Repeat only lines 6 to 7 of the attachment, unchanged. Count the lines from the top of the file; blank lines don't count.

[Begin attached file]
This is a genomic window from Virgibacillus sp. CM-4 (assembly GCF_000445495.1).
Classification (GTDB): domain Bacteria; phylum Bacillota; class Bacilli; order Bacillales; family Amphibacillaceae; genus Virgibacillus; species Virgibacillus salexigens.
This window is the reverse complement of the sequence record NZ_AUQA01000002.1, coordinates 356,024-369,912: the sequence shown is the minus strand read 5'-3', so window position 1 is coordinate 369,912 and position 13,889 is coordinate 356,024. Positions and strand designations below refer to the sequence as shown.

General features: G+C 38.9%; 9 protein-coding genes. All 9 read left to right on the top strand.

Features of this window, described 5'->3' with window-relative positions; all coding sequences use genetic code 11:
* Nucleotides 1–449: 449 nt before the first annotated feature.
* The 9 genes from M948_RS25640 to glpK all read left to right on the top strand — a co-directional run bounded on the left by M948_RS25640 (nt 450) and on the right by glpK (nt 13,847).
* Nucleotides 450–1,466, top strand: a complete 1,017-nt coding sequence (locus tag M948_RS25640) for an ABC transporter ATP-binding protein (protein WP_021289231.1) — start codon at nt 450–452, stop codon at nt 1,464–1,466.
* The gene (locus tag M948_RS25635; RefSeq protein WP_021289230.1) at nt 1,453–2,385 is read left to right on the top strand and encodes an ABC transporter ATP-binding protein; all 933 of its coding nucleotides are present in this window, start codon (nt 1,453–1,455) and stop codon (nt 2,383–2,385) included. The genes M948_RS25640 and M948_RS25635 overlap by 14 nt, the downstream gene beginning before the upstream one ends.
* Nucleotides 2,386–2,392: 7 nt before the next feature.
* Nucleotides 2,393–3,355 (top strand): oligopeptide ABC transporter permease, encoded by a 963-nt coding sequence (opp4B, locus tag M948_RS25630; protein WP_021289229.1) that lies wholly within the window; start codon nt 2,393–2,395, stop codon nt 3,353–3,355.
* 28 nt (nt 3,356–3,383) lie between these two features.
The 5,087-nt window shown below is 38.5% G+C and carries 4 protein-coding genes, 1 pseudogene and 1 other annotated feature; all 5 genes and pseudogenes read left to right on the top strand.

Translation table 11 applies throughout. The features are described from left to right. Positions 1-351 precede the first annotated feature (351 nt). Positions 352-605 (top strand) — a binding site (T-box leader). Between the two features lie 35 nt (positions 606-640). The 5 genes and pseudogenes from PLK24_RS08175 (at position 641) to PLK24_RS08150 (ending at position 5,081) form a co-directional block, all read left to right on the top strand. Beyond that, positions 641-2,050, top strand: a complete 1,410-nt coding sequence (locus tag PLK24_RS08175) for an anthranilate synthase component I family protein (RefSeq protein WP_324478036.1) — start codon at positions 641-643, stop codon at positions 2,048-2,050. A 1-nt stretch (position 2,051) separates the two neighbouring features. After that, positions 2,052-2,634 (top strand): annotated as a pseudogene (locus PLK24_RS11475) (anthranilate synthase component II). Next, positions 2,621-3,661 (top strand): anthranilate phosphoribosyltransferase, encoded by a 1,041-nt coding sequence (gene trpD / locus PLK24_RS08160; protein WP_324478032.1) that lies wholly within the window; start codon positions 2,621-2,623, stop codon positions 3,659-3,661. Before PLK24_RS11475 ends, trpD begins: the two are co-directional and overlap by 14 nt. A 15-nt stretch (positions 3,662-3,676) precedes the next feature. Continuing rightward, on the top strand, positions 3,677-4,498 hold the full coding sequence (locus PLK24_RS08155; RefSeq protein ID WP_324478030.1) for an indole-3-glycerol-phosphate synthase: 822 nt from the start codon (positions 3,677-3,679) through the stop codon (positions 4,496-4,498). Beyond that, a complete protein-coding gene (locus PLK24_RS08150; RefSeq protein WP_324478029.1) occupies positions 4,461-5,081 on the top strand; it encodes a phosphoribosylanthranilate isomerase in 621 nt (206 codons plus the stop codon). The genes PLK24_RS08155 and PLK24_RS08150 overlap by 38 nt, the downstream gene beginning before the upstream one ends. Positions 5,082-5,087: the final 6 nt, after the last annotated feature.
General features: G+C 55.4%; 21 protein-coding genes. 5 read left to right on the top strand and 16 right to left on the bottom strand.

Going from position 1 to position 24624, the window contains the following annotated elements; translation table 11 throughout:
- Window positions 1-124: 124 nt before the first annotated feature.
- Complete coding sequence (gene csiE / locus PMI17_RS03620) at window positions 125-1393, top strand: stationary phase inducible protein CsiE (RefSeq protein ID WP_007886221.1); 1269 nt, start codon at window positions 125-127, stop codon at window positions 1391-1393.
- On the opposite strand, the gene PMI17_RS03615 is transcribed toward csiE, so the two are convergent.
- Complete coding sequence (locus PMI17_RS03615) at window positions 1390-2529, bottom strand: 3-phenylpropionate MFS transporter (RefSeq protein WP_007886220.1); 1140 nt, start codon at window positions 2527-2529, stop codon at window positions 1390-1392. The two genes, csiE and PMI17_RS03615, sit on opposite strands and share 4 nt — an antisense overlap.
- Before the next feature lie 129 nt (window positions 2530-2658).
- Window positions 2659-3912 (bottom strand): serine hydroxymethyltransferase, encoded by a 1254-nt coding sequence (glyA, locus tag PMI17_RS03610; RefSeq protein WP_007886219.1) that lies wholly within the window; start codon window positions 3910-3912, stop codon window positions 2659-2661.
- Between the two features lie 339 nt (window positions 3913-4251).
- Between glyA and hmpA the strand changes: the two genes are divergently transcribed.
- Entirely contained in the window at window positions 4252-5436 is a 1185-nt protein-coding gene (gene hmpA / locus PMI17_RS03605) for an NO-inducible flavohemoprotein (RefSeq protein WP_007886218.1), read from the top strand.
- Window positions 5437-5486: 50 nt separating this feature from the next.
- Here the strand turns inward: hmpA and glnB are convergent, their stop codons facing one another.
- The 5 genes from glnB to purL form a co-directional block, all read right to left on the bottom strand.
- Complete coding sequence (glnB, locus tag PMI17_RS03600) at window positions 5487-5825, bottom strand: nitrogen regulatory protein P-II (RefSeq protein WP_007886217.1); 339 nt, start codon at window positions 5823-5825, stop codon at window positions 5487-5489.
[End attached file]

* Nucleotides 1–449: 449 nt before the first annotated feature.
* The 9 genes from M948_RS25640 to glpK all read left to right on the top strand — a co-directional run bounded on the left by M948_RS25640 (nt 450) and on the right by glpK (nt 13,847).